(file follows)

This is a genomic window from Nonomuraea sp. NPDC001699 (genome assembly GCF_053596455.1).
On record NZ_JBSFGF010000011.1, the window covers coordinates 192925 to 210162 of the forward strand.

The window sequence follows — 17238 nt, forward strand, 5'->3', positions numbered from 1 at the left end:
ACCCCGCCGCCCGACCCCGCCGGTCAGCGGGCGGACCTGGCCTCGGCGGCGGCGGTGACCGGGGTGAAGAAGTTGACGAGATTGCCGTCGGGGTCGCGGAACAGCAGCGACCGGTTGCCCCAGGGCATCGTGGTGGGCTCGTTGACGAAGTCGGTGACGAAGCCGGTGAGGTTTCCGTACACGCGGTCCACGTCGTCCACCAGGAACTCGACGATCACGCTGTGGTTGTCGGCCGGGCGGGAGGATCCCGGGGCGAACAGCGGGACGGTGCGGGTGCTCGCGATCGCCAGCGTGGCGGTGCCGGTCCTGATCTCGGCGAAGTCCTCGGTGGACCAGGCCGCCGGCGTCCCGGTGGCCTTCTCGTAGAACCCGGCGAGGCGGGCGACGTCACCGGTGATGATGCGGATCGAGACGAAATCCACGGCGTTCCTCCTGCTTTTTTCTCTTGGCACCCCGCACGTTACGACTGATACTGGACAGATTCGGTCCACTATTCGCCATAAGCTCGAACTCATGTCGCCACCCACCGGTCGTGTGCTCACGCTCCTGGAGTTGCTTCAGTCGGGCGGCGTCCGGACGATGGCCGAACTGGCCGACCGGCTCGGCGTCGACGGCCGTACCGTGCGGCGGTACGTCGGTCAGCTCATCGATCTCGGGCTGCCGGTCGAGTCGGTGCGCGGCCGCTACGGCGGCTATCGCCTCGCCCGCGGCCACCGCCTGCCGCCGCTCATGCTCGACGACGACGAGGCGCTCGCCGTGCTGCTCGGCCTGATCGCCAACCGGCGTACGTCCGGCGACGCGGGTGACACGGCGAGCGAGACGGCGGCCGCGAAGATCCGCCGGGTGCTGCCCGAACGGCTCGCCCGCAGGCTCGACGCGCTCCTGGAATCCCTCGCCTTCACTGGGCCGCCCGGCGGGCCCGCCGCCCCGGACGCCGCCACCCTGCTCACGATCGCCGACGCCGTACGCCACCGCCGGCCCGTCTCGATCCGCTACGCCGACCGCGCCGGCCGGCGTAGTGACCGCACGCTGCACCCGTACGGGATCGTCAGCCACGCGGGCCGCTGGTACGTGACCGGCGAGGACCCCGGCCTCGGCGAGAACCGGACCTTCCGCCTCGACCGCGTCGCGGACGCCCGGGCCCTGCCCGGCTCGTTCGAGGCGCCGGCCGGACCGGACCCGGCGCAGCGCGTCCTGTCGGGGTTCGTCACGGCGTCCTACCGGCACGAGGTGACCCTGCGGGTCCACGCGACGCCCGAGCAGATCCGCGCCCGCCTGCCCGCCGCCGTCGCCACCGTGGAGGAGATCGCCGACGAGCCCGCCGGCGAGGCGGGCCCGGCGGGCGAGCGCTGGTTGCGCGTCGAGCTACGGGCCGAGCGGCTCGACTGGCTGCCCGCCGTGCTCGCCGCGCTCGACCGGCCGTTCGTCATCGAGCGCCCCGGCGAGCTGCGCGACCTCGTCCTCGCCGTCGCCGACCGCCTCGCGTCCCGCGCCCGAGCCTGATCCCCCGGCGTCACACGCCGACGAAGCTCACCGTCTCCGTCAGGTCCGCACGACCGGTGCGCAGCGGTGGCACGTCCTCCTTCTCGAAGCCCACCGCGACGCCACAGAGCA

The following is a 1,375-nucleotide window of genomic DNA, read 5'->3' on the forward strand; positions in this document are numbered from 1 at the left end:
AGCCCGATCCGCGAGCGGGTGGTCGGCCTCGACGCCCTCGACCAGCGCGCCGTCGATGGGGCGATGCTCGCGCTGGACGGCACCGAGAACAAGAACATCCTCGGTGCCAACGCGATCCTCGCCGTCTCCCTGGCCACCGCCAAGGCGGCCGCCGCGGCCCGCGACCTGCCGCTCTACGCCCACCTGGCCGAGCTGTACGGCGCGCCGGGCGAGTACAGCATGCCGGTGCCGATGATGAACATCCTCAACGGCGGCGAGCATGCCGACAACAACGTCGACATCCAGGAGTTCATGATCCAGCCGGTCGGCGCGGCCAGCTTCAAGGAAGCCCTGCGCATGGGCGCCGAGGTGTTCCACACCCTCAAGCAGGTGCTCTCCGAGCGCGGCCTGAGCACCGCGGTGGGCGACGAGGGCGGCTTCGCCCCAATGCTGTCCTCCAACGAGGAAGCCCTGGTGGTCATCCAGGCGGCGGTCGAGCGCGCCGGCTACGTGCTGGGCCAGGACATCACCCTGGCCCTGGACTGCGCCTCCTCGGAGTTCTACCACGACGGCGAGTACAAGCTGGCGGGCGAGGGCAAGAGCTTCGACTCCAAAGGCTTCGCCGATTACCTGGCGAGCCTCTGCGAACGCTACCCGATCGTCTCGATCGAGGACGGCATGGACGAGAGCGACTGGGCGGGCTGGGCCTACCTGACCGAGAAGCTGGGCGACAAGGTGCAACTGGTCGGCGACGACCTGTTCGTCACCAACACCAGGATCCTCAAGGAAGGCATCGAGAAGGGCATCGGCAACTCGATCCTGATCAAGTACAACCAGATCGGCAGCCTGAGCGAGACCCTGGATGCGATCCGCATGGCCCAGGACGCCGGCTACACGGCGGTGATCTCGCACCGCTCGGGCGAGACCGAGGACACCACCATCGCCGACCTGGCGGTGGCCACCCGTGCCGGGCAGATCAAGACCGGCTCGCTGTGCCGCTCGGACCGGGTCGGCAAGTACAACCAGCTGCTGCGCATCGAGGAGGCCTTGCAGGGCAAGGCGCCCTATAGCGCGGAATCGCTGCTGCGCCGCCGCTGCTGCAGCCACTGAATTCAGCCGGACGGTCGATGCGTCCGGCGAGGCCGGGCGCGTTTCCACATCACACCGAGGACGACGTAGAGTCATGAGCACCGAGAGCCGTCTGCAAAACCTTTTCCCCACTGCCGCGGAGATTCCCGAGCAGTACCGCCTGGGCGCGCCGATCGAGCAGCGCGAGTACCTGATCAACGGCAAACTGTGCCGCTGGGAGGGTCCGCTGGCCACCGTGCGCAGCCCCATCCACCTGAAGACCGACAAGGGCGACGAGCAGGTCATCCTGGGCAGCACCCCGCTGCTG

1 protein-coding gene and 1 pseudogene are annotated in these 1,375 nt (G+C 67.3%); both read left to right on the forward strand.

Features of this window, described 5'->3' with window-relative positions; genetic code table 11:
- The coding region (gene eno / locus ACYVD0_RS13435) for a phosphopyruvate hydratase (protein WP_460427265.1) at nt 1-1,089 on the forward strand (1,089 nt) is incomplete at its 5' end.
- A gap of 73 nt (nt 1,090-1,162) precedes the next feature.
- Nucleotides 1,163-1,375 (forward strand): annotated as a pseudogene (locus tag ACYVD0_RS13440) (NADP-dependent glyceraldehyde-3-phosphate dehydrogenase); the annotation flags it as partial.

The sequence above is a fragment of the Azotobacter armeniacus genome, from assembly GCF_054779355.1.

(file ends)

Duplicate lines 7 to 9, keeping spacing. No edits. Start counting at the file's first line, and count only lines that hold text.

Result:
1 protein-coding gene and 1 pseudogene are annotated in these 1,375 nt (G+C 67.3%); both read left to right on the forward strand.

Features of this window, described 5'->3' with window-relative positions; genetic code table 11:
- The coding region (gene eno / locus ACYVD0_RS13435) for a phosphopyruvate hydratase (protein WP_460427265.1) at nt 1-1,089 on the forward strand (1,089 nt) is incomplete at its 5' end.